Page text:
Elic Season II: Edutainment Is Where Entertainment Meets Education (True Story Series)

edutainment entertainment meets education

TRUE STORY SERIES:

ELIC SEASON II: “EDUTAINMENT” IS WHERE ENTERTAINMENT MEETS EDUCATION.

When he collected the car keys on that fateful afternoon of April 1, 2018, he had no inkling that Fate would teach him a very valuable lesson that many of us today give no attention. That only a thin line separates life, which is a gift, from death.

Abdulsalami Gbolahan Ridwan was born 24 years ago into the Abdulsalami family of Oshogbo in Osun State. Popularly known as ‘Mr. Exponent’ among his fans and friends, Gbolahan realized his mission in life early enough. By the time he started his primary education and later proceeded to an Islamic College in Ede where he bagged his Senior School Certificate, he had already known that promoting creativity through music was what he wanted to do.

Though his father insisted on studying Business Administration at Osun State University Oshogbo where he is currently a final year student, he didn’t drop his pursuit of music.

April 1st. The naming ceremony of his younger sibling was in full swing in the house. The drinks were almost out, and his dad had instructed him to go get more drinks from his Lounge and bar in another area of the city. In company of his Manager whom he had come home with from school the night before, Gbolahan took one of the cars in the house and they set out.

Minutes into the journey however, they suddenly heard a loud blast from underneath the car. One of the tyres had exploded. Almost immediately, Gbolahan lost control of the car and the next series of events happened so fast that he and his friend could have been watching a scene from an action movie. The vehicle violently skidded off the road, somersaulted a number of times before coming to rest in a ditch near the expressway. Miraculously, Gbolahan and his friend came out of the almost mangled car totally unscarred, so that the crowd that quickly gathered around them started looking for the passengers in the vehicle, and even refused to believe that the duo had actually emerged from the car.

Although he admitted to me that it was a clear case of inexperience, over speeding and lack of proper check of the car before leaving home, a recent World Health Organization report says Nigeria records 33,700 deaths in every 100 million people living in the country annually.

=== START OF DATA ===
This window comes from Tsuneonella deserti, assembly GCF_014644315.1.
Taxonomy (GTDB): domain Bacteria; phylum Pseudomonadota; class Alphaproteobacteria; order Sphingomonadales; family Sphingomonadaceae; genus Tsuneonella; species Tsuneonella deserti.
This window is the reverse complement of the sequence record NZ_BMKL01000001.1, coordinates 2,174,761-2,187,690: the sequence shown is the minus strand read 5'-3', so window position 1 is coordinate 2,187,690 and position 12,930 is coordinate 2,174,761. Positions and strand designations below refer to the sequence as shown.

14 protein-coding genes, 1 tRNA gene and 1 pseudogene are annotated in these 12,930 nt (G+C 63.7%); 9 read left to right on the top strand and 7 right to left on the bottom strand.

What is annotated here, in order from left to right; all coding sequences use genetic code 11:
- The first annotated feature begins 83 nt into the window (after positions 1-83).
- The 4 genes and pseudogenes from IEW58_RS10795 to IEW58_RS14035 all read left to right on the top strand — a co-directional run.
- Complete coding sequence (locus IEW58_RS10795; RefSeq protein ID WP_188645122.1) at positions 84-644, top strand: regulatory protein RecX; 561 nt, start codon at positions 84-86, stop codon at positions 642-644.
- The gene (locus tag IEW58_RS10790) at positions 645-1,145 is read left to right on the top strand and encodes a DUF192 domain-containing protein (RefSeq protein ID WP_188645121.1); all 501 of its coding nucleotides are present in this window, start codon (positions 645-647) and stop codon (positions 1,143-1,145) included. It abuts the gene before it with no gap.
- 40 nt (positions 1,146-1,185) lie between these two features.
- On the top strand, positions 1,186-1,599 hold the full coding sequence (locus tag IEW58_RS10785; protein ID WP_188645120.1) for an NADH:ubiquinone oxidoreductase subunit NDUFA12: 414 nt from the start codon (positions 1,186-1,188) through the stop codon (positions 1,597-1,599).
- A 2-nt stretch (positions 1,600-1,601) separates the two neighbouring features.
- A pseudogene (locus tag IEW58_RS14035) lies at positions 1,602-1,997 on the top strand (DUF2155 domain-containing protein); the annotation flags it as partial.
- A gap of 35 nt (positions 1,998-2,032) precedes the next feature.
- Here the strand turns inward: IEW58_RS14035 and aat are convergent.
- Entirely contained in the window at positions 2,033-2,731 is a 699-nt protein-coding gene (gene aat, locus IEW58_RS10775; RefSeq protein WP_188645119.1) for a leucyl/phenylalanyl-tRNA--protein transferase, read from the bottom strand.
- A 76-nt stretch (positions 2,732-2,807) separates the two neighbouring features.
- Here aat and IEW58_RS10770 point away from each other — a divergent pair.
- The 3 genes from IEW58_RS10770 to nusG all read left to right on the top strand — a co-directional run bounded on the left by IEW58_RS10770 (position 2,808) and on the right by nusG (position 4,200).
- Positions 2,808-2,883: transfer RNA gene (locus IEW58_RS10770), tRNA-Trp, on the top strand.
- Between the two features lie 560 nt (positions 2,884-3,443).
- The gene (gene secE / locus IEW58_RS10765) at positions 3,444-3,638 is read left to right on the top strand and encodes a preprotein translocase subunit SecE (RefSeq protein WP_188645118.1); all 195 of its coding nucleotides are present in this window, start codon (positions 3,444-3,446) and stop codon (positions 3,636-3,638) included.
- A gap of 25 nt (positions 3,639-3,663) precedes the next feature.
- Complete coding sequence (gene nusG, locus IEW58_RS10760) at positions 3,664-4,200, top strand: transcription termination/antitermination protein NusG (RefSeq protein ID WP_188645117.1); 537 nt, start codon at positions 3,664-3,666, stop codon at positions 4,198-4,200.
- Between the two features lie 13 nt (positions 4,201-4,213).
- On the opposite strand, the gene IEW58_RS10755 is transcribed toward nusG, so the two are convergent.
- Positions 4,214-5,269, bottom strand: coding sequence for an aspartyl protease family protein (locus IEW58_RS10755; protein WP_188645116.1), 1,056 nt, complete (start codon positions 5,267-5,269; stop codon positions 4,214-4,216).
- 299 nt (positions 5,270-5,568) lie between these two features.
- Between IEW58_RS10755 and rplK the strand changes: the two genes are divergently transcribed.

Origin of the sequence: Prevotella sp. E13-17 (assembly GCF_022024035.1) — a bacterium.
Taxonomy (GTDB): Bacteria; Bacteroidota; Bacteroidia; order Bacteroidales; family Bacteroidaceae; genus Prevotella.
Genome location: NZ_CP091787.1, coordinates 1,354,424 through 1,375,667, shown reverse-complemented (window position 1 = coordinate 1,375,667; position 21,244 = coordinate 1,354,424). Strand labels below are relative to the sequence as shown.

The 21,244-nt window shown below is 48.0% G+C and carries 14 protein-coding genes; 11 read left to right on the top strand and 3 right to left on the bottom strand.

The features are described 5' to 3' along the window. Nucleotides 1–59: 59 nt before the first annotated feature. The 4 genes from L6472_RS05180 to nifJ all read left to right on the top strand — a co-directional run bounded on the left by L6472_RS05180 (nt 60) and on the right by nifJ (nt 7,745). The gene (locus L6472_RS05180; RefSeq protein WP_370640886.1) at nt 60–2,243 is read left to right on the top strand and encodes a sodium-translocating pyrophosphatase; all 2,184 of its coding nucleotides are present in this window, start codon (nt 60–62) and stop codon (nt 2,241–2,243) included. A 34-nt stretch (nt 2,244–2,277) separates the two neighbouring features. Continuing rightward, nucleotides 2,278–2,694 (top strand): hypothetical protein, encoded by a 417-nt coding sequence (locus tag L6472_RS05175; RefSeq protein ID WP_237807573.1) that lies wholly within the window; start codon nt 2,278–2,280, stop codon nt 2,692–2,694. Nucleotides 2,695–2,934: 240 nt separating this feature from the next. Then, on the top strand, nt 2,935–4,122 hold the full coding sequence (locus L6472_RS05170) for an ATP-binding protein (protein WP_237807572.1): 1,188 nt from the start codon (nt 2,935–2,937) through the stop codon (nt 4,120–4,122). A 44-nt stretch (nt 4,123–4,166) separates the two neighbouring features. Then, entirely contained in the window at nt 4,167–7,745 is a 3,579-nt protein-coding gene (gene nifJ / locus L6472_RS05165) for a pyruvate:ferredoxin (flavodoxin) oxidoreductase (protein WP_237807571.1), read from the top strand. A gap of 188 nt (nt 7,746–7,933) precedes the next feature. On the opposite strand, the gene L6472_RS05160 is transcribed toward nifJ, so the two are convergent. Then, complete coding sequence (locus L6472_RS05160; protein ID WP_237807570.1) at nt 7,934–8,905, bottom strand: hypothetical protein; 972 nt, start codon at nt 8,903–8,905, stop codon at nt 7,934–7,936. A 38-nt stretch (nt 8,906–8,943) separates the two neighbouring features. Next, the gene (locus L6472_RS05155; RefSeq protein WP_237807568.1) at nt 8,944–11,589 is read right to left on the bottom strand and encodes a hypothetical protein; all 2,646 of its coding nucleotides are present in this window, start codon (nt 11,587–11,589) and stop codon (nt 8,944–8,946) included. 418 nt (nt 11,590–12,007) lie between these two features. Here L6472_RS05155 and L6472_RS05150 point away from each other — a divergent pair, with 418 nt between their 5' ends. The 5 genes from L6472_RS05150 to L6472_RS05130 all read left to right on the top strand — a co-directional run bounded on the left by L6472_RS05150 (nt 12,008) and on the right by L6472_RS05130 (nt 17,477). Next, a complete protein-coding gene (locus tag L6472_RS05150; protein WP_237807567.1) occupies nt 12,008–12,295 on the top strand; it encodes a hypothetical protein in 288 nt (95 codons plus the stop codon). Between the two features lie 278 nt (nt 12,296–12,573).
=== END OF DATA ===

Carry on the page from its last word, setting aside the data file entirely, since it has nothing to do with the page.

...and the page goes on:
Although this report led Saraki’s Senate into passing a motion on the pandemic rise of road traffic accidents in Nigeria, a lot still needs to be done by the Road Traffic Officials, road users and the government who must do its duty to fix our roads.

The accident greatly shook Gbolahan who narrated how it became a lasting lesson for him. King David writing in the book of Psalm 90:12 say: “Teach us to number our days, that we may gain a heart of wisdom.”  Unlike many of us today Gbolahan realised from that day that time is limited and life is too short to waste it.

There are not so many hours in a day, and there are only so many days in our lives. If one lived for 70 years for example, that would have amounted to about 26,000 days. Now this may seem like a lot of time, but compared to eternity, it is but a breath. So we must pay attention to the things we do here today, because it is our actions here and now, that would echo into eternity long after we are gone.

Though he choose his path early, April 1 changed Gbolahan’s mindset radically so that it led him into the decision to make his life count by giving value to his time.

So, the experience gave birth to ‘Exponent Life in Concert ELIC’ programme. Rallying around a few friends of like minds, Gbolahan started a process that would bring student from across Nigerian universities, starting from Osun State University, together, to promote creative the arts like music, acting, writing, fashion etc, through talent hunt and award giving so as to support those who are making a mark and to encourage those who have dreams to take action.

The maiden edition of ELIC was held in 2018 in Oshogbo and it attracted students as well as well meaning Nigerians and corporate organisations who support the arts in their hundreds.

Now, in toeing this path, Gbolahan has done nothing different from what many young Nigerians, who are making impact, are doing.